Since Back to the Future came out 37 years ago, the characters of Marty and Doc have been inextricably linked in the minds of movie fans across the globe. Robert Zemeckis’ film was a critical and popular success. It cost $19 million to make and made $11 million in its first weekend alone just in the US and Canada. Its success also led to two sequels, released in 1989 and 1990. A big part of the film’s appeal was the charisma between its two lead characters: the eccentric scientist Doc, played by Christopher Lloyd, and his teenage sidekick, Marty McFly, played by Michael J. Fox, who became a Hollywood star thanks to the film. On Saturday, four decades later, the two reunited at New York Comic Con to talk about the movie that defined their careers.
“The best part of the movie was working with Chris,” Fox, 61, said of 83-year-old Lloyd, recalling when they first met. “You guys have given me my whole life,” he told an audience of eager fans. Fox went on to describe Lloyd as a “brilliant” and praised his ability to deliver information-heavy lines without boring the audience. Lloyd said that “the chemistry was there from the first scene we had.”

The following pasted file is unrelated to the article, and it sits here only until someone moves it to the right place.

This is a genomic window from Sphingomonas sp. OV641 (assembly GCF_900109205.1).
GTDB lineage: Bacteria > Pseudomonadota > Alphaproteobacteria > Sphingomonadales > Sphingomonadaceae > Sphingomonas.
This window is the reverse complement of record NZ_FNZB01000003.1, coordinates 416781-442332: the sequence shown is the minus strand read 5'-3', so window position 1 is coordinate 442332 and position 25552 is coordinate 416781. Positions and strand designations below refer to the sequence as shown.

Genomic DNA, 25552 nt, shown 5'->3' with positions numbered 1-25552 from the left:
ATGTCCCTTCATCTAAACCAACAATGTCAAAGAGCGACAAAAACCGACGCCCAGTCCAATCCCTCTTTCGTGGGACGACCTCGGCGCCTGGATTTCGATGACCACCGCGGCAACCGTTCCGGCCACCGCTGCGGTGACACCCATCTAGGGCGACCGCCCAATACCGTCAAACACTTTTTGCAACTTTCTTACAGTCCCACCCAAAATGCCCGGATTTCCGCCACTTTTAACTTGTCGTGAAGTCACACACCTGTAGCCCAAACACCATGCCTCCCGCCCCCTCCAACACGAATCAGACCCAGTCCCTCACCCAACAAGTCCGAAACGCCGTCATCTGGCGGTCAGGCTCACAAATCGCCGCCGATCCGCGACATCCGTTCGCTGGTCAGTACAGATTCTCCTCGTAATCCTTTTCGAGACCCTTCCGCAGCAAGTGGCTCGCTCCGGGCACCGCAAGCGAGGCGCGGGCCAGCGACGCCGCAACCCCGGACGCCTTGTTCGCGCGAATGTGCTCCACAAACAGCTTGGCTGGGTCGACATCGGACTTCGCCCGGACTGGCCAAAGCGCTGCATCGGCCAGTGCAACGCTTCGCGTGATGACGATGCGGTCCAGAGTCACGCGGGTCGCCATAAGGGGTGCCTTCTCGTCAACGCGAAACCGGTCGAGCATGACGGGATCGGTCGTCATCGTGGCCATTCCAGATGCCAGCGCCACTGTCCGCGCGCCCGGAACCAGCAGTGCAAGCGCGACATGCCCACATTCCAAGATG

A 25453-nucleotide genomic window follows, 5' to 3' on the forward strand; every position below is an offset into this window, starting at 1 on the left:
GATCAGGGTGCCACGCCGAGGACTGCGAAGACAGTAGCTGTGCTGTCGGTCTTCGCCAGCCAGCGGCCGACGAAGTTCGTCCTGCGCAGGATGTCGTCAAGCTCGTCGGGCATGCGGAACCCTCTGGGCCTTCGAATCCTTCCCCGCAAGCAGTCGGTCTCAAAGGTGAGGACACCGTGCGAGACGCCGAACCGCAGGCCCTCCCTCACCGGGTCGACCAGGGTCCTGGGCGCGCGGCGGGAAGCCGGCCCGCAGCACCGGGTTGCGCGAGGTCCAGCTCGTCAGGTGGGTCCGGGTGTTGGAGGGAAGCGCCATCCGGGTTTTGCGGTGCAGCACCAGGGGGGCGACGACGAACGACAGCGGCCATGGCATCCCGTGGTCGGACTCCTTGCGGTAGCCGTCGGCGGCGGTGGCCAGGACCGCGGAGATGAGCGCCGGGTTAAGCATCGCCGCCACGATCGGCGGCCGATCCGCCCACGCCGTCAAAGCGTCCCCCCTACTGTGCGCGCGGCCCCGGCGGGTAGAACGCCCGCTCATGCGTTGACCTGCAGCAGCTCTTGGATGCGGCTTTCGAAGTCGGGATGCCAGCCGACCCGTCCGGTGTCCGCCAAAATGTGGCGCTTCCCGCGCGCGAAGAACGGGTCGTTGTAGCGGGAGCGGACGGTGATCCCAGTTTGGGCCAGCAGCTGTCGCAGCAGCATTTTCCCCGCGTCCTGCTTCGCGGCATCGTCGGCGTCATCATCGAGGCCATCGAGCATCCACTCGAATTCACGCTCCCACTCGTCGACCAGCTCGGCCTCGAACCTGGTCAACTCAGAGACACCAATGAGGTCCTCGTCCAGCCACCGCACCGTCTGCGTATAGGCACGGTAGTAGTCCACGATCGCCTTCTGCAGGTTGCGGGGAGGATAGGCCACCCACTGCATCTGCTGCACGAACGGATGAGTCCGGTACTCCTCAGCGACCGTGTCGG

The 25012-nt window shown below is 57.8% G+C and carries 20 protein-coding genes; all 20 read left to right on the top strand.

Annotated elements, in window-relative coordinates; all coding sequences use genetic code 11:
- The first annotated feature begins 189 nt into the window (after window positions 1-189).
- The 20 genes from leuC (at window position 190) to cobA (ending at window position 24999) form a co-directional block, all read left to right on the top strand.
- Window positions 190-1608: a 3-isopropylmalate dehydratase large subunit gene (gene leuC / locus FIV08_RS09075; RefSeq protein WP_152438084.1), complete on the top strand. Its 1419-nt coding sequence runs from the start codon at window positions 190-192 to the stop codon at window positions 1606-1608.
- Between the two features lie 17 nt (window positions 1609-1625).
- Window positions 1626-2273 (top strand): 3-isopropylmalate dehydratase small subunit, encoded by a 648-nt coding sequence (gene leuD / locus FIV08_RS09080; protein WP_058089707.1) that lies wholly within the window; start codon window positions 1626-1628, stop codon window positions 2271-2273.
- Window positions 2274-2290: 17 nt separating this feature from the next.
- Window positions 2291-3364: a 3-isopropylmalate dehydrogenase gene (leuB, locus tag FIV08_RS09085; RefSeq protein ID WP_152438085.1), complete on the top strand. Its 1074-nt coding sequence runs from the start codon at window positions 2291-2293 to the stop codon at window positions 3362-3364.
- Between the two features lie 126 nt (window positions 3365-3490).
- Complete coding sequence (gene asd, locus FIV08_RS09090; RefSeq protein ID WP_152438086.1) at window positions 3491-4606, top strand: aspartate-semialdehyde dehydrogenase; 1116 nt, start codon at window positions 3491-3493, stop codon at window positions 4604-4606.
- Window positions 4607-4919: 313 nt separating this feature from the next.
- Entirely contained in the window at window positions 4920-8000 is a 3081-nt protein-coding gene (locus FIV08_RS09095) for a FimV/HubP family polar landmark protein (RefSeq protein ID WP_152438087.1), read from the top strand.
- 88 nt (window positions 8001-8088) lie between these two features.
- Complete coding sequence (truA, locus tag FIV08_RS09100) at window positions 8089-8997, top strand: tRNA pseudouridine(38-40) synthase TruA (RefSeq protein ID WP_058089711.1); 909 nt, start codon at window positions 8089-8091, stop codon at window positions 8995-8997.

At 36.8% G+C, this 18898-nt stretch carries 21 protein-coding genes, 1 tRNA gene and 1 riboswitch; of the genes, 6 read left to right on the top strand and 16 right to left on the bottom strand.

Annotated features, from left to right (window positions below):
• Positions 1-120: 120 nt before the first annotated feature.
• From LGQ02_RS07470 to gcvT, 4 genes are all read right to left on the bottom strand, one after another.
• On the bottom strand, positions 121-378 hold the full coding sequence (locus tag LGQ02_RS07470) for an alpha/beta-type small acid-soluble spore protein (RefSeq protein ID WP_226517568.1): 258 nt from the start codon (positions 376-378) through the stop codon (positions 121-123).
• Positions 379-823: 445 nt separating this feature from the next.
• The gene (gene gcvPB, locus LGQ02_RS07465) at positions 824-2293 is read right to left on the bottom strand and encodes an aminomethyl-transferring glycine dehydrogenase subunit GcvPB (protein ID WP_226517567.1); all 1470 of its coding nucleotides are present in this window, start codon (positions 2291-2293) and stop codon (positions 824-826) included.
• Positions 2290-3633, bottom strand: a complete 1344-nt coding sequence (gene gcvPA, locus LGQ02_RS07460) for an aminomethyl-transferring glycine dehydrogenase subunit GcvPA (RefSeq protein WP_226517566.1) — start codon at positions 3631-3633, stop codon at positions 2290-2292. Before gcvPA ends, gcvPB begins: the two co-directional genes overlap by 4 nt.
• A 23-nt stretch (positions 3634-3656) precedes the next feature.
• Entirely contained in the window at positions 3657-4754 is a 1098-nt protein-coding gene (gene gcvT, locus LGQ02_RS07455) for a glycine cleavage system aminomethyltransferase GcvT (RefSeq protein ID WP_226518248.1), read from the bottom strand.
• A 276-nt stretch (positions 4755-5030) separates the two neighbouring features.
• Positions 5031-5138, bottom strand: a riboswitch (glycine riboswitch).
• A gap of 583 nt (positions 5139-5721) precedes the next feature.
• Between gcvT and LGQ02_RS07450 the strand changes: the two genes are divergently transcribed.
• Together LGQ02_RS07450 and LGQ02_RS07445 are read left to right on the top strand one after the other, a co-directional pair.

Lloyd also explained how Fox replaced Eric Stoltz as Marty McFly after filming had already started. “I felt that I barely made it through the [first] six weeks and now I was gonna have to do it again?!” he recalled.
Fox laughed as he remembered his delight at being asked to play guitar in the movie, thinking the new skill would impress the girls, and confessed he was nervous that his talented co-star would outshine him.
“I thought he was brilliant,” Fox said. “That was the whole thing: be with Chris and let it be Chris, and enjoy it... It was a thrill. Anytime I got to work with him, I knew it was going to be a good day.”
The actor also spoke about his experience with Parkinson’s disease, a condition he has been dealing with for nearly 30 years. “Parkinson’s is the gift that keeps on taking. But it’s a gift, and I wouldn’t change it for anything,” Fox said. “But it’s a gift and I wouldn’t change it for anything ... It’s not about what I have, it’s about what I’ve been given.”
Fox wrote a book about living with Parkinson’s and opened a foundation in his name that is dedicated to finding a cure for the disease. After acting with the disease, he announced in early 2020 that he was stepping back from the big screen.
“There is a time for everything, and my time of putting in a 12-hour workday, and memorizing seven pages of dialogue, is best behind me …” he wrote in his memoir No Time Like the Future: An Optimist Considers Mortality. “I enter a second retirement. That could change, because everything changes. But if this is the end of my acting career, so be it.”